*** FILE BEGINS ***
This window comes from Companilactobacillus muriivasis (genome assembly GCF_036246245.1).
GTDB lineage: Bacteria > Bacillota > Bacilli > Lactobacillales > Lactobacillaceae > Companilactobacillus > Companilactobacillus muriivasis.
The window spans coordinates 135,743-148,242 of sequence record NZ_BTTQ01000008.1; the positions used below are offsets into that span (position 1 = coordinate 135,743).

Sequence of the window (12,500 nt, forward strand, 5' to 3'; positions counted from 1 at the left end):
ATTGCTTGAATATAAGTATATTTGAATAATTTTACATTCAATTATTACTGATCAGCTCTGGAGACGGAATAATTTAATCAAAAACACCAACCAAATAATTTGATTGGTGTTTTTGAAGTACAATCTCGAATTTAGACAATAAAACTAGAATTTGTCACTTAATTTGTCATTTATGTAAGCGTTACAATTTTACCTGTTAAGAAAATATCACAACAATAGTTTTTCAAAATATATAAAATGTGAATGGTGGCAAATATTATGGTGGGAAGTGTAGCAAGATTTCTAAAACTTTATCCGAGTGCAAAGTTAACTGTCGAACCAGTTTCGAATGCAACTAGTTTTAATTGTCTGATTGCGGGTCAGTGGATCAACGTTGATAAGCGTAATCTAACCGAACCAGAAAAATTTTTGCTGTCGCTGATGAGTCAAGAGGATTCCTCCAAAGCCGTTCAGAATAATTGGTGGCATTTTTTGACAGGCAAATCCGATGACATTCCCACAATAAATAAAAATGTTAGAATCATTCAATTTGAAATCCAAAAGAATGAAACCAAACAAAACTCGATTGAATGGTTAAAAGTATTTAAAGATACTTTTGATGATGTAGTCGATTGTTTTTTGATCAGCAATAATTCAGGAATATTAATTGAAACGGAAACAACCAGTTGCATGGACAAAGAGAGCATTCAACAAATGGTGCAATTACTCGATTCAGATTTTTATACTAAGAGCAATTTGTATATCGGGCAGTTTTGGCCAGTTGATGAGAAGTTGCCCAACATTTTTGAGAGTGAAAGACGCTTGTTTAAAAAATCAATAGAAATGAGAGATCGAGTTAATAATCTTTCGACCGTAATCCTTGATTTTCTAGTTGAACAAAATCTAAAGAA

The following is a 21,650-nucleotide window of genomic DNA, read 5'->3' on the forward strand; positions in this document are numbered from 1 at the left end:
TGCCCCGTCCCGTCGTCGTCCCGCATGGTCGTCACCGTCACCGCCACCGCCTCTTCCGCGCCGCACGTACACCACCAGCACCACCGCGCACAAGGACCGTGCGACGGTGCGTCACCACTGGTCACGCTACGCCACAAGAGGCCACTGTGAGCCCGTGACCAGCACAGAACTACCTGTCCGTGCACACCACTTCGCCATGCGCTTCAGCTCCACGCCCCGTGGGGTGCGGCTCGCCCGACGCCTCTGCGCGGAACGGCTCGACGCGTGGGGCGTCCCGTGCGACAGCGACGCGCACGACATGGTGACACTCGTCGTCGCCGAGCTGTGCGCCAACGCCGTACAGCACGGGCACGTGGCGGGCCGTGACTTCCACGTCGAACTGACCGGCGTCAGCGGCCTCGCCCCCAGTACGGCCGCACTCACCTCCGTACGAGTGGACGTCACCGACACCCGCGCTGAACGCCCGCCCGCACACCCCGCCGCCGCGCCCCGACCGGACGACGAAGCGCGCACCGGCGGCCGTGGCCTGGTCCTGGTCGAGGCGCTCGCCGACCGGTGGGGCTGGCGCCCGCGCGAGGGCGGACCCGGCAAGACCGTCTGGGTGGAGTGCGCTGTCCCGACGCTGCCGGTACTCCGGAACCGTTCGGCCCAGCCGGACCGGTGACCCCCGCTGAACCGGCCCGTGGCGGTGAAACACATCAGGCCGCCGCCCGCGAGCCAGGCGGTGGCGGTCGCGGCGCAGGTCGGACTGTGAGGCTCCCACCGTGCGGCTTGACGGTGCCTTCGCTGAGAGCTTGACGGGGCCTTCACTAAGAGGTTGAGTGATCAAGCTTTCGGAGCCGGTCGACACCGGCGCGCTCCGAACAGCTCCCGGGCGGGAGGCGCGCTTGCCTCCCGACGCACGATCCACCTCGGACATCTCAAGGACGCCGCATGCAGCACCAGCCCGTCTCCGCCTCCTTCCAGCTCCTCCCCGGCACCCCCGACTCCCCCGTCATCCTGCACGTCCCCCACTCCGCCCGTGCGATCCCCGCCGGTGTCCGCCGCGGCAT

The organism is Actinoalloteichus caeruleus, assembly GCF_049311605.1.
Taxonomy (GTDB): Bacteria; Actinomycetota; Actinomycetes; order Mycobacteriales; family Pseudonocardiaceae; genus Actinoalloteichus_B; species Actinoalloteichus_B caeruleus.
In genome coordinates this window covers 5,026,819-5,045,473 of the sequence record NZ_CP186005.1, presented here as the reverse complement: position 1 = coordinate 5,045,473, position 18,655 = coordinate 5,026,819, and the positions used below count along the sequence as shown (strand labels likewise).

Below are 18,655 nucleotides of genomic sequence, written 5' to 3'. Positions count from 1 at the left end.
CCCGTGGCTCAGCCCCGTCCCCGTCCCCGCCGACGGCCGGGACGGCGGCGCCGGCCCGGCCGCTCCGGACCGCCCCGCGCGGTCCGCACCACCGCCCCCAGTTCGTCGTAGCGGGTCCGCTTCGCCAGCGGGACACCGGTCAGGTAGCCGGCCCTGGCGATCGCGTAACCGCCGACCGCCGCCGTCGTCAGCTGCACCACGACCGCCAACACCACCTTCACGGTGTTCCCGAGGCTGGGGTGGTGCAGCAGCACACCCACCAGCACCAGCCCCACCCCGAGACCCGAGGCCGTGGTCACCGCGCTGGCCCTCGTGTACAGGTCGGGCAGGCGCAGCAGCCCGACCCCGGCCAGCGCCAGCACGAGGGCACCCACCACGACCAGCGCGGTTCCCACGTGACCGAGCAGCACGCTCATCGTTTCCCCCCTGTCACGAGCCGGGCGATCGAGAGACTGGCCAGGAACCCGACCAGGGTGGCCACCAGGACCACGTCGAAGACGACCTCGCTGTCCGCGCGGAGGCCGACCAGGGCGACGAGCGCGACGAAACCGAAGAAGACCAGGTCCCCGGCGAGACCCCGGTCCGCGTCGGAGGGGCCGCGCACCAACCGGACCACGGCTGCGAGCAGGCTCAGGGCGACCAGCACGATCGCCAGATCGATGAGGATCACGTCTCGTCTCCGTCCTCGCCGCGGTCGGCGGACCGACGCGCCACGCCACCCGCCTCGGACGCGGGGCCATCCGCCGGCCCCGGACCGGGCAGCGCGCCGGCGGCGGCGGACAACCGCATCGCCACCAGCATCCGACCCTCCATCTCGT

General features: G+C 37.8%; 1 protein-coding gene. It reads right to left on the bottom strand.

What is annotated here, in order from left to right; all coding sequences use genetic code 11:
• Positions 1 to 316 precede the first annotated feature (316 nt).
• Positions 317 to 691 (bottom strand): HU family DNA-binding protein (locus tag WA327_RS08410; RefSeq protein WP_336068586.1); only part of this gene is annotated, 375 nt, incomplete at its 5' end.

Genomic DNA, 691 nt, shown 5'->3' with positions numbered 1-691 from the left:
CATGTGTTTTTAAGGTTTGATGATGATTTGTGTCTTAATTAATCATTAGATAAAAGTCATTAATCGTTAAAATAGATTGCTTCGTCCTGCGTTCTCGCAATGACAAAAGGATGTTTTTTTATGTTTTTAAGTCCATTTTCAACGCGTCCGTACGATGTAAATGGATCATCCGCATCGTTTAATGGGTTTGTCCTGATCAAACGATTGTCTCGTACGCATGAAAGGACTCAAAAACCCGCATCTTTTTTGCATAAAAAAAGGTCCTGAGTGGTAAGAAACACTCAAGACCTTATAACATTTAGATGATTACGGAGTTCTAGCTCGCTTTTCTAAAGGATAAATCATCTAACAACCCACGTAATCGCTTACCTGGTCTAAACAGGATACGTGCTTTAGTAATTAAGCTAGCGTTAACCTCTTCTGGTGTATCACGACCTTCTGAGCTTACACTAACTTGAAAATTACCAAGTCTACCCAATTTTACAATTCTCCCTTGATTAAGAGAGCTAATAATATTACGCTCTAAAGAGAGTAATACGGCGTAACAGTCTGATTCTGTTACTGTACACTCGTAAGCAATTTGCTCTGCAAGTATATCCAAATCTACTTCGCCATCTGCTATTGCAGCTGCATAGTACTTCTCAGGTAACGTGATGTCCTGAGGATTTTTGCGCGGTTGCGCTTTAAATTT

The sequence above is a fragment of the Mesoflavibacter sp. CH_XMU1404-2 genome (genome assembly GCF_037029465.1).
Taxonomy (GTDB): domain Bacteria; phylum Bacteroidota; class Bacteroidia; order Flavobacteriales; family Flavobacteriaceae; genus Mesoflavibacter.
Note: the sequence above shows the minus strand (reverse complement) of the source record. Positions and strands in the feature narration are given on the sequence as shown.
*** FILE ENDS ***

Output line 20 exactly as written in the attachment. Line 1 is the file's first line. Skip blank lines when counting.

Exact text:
Taxonomy (GTDB): domain Bacteria; phylum Bacteroidota; class Bacteroidia; order Flavobacteriales; family Flavobacteriaceae; genus Mesoflavibacter.